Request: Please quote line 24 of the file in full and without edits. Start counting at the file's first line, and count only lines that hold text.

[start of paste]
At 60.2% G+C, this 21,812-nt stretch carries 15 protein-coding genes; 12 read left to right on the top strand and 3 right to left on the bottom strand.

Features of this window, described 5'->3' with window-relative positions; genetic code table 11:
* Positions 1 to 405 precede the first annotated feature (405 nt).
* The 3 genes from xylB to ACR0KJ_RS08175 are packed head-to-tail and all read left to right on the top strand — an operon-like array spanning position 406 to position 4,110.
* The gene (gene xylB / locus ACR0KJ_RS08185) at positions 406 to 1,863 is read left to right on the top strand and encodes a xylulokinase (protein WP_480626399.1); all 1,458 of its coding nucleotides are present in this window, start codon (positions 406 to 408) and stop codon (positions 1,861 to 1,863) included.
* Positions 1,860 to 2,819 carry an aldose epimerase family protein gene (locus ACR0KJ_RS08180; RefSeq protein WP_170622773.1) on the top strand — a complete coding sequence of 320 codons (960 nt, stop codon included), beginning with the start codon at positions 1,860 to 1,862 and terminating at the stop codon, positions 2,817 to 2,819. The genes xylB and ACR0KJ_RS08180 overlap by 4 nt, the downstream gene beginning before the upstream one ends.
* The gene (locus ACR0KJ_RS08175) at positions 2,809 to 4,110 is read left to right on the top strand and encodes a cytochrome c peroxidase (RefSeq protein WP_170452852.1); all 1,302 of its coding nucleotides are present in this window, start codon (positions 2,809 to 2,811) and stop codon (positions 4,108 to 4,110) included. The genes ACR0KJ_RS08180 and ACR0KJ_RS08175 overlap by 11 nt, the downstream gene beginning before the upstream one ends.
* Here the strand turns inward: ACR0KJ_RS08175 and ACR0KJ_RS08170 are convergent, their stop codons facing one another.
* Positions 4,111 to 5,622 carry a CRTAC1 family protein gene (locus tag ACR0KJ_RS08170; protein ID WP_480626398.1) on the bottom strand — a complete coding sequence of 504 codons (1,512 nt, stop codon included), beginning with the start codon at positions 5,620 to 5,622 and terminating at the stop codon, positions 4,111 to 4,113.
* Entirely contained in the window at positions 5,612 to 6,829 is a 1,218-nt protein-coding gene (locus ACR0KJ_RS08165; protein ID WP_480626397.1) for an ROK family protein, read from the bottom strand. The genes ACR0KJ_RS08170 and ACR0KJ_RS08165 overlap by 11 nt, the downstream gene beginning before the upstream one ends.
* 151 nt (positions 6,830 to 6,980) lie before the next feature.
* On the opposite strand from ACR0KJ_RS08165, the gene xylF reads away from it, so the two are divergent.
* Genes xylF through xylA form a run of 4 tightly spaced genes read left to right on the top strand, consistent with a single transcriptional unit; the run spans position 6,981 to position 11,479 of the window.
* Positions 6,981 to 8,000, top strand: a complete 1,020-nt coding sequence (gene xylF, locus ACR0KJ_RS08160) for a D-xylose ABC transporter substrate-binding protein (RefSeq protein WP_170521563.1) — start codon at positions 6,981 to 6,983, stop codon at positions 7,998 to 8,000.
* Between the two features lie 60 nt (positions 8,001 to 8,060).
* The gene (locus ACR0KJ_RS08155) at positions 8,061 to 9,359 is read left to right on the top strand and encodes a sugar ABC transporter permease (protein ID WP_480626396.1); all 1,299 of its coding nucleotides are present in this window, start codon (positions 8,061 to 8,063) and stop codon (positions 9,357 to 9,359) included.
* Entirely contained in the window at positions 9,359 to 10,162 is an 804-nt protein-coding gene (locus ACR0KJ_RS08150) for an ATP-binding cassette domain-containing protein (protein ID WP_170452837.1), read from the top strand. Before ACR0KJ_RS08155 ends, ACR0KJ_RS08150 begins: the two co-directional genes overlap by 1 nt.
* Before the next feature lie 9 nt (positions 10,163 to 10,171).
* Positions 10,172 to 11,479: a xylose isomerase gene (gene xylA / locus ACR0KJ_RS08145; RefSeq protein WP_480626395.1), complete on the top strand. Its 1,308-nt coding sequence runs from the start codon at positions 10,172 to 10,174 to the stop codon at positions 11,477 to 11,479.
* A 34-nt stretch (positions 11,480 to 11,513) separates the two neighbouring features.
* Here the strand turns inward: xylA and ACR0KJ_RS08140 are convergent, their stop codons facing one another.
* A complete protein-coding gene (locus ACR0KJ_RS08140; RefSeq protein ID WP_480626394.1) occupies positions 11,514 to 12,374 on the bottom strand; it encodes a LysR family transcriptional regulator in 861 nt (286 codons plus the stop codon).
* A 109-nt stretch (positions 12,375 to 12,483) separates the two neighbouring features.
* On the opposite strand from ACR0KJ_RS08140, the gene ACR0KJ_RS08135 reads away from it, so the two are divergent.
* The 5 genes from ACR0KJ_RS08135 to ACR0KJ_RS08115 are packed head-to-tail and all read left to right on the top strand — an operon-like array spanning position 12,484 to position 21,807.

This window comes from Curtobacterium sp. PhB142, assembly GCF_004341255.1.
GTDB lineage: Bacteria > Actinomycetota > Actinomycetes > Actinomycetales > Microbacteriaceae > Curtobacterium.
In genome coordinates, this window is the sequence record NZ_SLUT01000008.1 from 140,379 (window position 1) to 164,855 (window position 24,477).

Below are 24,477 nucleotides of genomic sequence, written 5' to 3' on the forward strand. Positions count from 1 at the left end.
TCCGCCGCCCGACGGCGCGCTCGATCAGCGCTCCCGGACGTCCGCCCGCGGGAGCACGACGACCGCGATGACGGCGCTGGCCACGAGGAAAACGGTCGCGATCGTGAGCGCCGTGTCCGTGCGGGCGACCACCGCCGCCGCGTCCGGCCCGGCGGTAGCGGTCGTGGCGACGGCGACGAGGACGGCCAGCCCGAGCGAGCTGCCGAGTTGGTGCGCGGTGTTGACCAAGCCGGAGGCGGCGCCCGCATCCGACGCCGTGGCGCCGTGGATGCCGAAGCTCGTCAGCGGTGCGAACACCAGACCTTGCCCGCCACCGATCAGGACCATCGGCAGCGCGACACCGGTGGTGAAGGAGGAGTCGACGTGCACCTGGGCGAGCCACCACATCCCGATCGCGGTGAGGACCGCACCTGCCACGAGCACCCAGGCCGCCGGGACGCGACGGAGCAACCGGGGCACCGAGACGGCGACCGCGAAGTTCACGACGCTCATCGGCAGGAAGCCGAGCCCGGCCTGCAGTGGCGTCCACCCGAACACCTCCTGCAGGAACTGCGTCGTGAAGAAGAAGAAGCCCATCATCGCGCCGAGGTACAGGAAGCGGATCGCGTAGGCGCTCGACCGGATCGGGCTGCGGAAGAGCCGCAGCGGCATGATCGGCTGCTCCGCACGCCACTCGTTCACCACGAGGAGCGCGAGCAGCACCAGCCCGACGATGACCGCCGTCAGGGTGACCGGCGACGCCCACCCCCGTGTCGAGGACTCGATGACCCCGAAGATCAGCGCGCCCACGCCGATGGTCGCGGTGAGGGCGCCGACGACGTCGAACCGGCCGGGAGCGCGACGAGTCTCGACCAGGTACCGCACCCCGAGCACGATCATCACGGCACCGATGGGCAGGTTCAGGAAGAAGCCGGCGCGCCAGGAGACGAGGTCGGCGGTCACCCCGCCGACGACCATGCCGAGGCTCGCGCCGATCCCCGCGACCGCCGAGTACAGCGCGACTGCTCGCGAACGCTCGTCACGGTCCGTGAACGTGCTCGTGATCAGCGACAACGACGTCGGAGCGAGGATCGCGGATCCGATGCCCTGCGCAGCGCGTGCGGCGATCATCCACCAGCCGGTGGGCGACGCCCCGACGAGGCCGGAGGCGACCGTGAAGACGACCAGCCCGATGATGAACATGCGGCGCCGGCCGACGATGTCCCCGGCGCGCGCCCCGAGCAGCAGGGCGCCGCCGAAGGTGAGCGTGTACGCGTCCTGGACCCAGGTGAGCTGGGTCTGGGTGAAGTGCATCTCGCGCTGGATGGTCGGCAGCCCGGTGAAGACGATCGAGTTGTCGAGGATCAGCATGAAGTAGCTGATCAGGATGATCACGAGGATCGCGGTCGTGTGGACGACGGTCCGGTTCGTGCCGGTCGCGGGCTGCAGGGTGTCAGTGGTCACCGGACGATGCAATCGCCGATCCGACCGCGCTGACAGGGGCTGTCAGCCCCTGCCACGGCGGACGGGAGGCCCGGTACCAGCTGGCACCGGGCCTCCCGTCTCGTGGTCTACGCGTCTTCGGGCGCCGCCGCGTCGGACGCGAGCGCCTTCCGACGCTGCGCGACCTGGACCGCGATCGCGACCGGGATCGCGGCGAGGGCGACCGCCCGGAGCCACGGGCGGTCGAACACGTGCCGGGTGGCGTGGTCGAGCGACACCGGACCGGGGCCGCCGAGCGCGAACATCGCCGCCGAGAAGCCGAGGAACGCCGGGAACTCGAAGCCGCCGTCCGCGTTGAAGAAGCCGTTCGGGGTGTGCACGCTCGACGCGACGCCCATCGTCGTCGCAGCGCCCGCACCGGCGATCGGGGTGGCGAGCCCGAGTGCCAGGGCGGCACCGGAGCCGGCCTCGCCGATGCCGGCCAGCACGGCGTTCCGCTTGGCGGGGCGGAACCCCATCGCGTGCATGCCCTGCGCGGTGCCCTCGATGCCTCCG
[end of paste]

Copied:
* On the opposite strand from ACR0KJ_RS08140, the gene ACR0KJ_RS08135 reads away from it, so the two are divergent.